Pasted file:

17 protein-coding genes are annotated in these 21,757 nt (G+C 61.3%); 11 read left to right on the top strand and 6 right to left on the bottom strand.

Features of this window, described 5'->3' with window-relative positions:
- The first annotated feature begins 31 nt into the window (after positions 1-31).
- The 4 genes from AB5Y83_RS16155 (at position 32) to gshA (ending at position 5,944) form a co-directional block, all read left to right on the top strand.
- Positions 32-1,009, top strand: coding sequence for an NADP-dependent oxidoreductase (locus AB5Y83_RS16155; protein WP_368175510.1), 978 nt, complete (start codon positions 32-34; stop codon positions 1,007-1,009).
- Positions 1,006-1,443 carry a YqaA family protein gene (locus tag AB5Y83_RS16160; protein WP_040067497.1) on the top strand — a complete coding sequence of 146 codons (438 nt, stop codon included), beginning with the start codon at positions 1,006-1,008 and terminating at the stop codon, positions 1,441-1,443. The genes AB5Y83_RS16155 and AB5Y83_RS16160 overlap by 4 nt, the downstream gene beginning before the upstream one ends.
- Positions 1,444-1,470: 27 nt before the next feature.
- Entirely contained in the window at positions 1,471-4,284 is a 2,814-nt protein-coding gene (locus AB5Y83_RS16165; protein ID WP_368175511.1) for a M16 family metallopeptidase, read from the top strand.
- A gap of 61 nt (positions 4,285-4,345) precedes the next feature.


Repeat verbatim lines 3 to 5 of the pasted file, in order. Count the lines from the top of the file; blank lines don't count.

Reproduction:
- The first annotated feature begins 31 nt into the window (after positions 1-31).
- The 4 genes from AB5Y83_RS16155 (at position 32) to gshA (ending at position 5,944) form a co-directional block, all read left to right on the top strand.
- Positions 32-1,009, top strand: coding sequence for an NADP-dependent oxidoreductase (locus AB5Y83_RS16155; protein WP_368175510.1), 978 nt, complete (start codon positions 32-34; stop codon positions 1,007-1,009).